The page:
What does this theme really mean for Skills Society?

It means that in moving forward into our next chapter we can’t be focused all on the new and we can’t get stuck in past ways of how things used to be we need to focus on getting the mix right at the middle.  The theme means we need to carry our learning and history forward, while at the same time be open to fresh possibilities and new learning. History is easily lost and being aware of it is one of the reasons we’ve included a timeline of key historical learning moments in this annual report.

“Innovation/progress is a mixture of the old, the new and a dash of surprise”

Al Etmanski

Al Etmanski visited our Skills office in May and let us take a pic of him next to his famous quote we have on our wall

Why not just start fresh with a new direction and forget the past?

In the short term it may seem easier to begin a new chapter of Skills fresh, but in the long term it will result in repeating mistakes by not harnessing the deep learning that could propel us forward in better ways for people we serve. In addition it’s important to be aware of a common myth that for forward progress and innovation you just have to look to the new trends and harness them. This myth was busted for me when during my graduate studies I studied what fosters better problem solving in human service organizations. One thing that struck me from the literature on creative problem solving was that impactful innovators, and creative organizations exhibit a common pattern. The pattern is that they go deep to understand a domain of interest from many angles, and then open up to new perspectives that they can remix into solutions and pathways forward. In other words, healthy organizations that navigate well tend to embrace the complexity of paying attention to both the old and the new. When the old and new mix together well, helpful insights emerge that can generate relevant solutions and pathways.

Mixing in Learning from the “Old”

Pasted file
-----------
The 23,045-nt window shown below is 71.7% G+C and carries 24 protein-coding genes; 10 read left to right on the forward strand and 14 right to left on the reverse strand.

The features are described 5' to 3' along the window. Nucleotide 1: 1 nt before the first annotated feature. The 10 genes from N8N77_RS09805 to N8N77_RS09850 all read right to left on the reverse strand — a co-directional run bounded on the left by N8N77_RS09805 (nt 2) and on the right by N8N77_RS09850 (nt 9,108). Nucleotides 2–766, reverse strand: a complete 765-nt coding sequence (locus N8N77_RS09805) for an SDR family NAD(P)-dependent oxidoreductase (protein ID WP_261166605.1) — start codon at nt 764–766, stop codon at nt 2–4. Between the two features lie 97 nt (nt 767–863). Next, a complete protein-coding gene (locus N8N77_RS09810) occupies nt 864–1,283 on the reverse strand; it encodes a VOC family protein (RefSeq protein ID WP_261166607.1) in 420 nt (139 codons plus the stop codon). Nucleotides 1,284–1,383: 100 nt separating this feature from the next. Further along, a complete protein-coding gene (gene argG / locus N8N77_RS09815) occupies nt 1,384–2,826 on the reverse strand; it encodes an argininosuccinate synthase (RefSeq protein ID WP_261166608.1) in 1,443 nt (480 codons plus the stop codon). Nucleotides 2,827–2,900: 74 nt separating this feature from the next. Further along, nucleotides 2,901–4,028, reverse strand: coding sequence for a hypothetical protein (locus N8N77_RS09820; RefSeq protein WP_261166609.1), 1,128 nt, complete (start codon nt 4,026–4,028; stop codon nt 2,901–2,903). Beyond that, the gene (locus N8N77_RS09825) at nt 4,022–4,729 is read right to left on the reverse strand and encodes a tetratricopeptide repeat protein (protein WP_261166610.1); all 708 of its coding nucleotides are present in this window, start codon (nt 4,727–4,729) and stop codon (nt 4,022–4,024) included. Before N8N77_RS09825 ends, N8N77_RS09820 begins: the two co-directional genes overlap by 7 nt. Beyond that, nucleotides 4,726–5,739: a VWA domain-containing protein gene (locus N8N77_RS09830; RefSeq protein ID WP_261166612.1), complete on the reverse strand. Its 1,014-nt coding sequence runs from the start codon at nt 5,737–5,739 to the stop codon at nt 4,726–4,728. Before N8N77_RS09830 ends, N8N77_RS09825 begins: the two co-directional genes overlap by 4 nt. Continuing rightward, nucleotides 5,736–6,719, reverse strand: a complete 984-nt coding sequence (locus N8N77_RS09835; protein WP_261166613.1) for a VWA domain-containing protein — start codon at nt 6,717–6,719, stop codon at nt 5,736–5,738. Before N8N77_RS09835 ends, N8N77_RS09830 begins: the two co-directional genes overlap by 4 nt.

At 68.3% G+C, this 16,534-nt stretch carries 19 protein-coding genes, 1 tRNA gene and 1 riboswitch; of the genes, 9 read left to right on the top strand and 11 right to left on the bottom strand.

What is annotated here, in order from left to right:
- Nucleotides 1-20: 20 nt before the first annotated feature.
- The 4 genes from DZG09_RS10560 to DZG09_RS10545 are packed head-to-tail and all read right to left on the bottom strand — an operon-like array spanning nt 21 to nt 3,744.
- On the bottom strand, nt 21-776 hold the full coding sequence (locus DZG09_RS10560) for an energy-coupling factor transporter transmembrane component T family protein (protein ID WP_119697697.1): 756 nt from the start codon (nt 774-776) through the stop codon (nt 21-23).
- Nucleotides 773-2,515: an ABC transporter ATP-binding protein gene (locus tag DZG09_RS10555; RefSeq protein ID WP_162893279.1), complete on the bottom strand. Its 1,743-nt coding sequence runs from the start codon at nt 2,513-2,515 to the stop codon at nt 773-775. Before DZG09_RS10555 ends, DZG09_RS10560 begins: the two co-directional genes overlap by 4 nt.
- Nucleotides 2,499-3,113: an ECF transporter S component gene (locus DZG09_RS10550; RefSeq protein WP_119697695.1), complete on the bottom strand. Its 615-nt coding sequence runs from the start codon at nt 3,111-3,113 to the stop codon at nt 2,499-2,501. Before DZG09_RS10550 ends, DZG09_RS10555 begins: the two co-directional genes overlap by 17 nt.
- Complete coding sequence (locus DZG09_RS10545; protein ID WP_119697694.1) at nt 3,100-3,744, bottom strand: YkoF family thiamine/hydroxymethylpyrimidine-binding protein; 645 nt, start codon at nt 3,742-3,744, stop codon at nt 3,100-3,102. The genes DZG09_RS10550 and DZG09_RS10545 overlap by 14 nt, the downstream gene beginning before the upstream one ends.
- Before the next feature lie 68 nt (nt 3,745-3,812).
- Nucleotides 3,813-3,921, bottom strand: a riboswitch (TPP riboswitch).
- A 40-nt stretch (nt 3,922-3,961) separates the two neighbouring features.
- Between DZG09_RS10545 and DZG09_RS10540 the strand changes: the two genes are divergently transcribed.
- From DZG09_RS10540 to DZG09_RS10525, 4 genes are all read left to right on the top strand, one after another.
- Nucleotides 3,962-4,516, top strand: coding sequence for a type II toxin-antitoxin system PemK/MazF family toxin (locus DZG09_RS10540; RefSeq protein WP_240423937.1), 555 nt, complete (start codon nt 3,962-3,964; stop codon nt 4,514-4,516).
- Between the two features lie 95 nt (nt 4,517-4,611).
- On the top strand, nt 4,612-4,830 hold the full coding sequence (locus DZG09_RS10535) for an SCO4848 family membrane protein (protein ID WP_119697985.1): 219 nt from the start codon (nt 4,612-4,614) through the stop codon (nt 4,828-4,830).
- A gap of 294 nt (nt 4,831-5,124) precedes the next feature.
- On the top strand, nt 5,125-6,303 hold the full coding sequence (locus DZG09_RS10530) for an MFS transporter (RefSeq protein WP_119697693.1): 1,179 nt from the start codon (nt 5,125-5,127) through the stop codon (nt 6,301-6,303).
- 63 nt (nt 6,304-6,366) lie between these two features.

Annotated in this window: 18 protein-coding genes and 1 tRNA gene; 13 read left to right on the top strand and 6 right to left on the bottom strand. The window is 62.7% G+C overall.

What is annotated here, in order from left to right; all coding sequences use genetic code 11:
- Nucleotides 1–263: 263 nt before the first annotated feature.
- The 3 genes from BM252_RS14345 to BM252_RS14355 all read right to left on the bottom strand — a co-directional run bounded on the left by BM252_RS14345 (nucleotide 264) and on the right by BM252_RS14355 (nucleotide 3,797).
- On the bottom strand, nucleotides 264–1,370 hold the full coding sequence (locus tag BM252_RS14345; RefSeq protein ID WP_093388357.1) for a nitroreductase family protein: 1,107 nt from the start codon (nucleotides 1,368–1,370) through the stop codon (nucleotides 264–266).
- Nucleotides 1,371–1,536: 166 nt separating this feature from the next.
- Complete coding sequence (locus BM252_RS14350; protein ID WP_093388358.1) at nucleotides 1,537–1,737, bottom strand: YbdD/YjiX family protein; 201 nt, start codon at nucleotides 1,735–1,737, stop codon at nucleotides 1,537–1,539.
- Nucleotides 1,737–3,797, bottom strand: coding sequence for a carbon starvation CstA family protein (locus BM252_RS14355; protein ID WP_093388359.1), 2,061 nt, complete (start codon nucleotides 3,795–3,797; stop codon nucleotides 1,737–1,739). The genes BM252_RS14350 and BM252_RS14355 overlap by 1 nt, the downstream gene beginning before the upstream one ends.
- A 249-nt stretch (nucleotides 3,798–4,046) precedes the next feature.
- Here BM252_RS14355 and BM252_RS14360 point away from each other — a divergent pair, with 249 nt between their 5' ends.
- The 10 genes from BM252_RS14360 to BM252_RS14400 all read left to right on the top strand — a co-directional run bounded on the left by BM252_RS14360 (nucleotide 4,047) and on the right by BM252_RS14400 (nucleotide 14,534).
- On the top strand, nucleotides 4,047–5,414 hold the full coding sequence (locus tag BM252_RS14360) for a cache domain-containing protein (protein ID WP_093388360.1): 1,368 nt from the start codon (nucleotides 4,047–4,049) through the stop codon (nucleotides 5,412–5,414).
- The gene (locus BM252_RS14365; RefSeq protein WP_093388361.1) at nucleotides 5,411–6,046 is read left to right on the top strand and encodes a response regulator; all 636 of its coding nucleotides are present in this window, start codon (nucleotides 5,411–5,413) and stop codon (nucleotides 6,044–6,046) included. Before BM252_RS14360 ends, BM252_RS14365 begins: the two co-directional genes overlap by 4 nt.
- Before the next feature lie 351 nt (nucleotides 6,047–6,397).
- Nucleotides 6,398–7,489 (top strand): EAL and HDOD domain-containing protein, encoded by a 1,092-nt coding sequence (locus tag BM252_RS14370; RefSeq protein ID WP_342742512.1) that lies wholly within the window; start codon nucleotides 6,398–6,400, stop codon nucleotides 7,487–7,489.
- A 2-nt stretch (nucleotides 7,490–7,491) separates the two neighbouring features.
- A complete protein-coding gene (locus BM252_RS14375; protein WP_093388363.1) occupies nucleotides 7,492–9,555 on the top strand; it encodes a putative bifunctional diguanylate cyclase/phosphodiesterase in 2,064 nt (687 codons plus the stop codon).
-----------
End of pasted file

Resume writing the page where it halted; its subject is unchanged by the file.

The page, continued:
The “old” in relation to our theme should be associated with wisdom, historical learning and experience. Skills Society started forty years ago from a grassroots movement of parents of adults with developmental disabilities. Families stood up, and went against the status quo of the time.  These grassroots change makers said their kids deserved the same opportunities as any other citizen and should be welcomed and part of community. This was radical, brave and very innovative at the time to go against the established system that basically had convinced families and society that people with disabilities were not fit to be part of community and better off inside congregate care institutions where thousands of people were kept. From the stories and histories of institutional life from people who lived it in North America, life inside institutions was bleak, dehumanizing, and with many violations of basic human rights occurring regularly. For example it wasn’t too long ago that eugenics and forced sterilization of people was disabilities was practiced in Alberta. In the 1930s the Nazis used our Alberta based “cutting edge” eugenics programs to inform how to go about exterminating people with disabilities. Forced sterilization ended in Alberta in the 1970s. As horrible and sad as this history is, it is so important to never forget.